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Landfill project would turn garbage gas to fuel

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Courtesy of Homer Electric Association
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As the adage goes, one man’s trash is another man’s treasure. At the Central Peninsula Landfill in Soldotna, the Kenai Peninsula Borough and Homer Electric Association are hoping to turn trash into treasure by capturing harmful methane gas and turning it into fuel.

The borough and HEA have been talking about implementing the Soldotna Landfill Gas Project for years. Landfills across the U.S. are putting together similar programs, to cut costs and comply with environmental regulations.

Last month, HEA took its largest step to date on the project when it submitted a request for grant funding for the project’s design from the Alaska Energy Authority.

David Thomas is director of strategic services for HEA. He said the project would save the borough money.

“There’s not a regulatory requirement yet to do this but there are economic savings to be achieved by utilizing an unused resource," he said.

At the center of the plan is methane, a greenhouse gas that is much more harmful to the atmosphere than carbon dioxide. Landfills like the Central Peninsula Landfill are some of the biggest contributors of human-related methane emissions in the U.S.

As it stands, the methane at the Soldotna landfill is lost in the air.

HEA’s project would capture that methane, burn it and generate additional electricity for HEA’s grid – about 1.6 megawatts of electricity, or 3 percent of the total load.

The project would also power the landfill’s leachate evaporator.

Leachate is the liquid that results when snow or rain seeps through garbage. If left alone, it can seep into the ground.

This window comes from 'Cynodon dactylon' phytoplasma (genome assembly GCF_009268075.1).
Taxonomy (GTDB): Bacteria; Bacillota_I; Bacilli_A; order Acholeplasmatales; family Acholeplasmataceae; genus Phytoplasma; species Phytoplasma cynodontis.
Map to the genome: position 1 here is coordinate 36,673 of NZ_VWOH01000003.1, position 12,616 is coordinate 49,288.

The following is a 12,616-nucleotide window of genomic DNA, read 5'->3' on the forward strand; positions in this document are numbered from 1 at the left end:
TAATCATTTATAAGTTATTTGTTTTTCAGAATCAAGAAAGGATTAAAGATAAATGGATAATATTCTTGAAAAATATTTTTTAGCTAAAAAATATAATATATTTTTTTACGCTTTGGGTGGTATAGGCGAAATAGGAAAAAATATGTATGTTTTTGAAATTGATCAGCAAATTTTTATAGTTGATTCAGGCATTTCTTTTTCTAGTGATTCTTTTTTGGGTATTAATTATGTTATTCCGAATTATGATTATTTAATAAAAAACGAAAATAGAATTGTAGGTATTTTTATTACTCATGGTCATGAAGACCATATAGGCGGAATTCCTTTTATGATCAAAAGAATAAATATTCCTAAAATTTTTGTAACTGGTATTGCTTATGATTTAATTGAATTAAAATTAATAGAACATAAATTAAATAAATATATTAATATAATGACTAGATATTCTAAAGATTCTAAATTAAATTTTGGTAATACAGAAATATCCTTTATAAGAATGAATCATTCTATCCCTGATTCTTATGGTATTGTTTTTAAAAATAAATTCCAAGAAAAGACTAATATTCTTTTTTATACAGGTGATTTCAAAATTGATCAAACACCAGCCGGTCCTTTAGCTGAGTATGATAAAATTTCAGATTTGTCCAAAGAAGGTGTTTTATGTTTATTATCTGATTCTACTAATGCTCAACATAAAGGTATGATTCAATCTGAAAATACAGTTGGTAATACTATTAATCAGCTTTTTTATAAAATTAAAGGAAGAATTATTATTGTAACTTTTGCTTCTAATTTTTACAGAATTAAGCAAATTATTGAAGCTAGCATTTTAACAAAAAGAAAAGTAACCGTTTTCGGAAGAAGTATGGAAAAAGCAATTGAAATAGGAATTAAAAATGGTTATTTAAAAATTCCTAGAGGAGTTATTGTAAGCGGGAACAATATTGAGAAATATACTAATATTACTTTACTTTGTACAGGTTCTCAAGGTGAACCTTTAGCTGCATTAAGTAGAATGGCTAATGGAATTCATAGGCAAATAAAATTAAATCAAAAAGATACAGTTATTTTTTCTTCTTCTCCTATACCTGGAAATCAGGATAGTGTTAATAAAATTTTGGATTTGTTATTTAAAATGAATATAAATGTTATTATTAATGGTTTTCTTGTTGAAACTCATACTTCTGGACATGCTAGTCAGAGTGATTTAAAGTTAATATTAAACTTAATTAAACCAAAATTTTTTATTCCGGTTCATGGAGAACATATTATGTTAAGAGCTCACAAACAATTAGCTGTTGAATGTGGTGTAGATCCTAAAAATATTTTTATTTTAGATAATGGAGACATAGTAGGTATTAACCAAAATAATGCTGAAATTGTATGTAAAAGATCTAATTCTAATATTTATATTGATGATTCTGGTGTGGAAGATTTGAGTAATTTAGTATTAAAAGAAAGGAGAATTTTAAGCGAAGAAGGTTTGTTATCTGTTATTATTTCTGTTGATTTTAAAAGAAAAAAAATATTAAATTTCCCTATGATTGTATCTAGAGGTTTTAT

For years, the borough’s been dealing with its leachate by turning it into water vapor, using an evaporator that runs on natural gas.

The methane plant would create heat that could be used to power that evaporator. That way, Thomas said, the borough would be generating its own gas rather than buying it from ENSTAR. 

“There’s potentially over $1 million a year in savings to go this route than to continue on the current path," he said.

Plus, the project would capture the harmful methane that the landfill garbage is now leaking. Thomas said while Central Peninsula Landfill isn’t mandated to deal with its methane emissions yet, it is a requirement for larger facilities.

Anchorage is already capturing its landfill methane, delivering landfill gas to Joint Base Elmendorf-Richardson, where it’s converted to electricity and used to partly power the base.

The grant application HEA submitted Jan. 18 would fund a detailed design of a potential plant. While HEA’s done preliminary design planning to sketch out the economics of the project, it hasn’t come up with a full schematic that outlines aspects like pipe sizes and foundation details. Thomas said it needs that first before it can issue a request for proposals and hand over a plan to a contractor.

The project in total is estimated to cost over $12 million.

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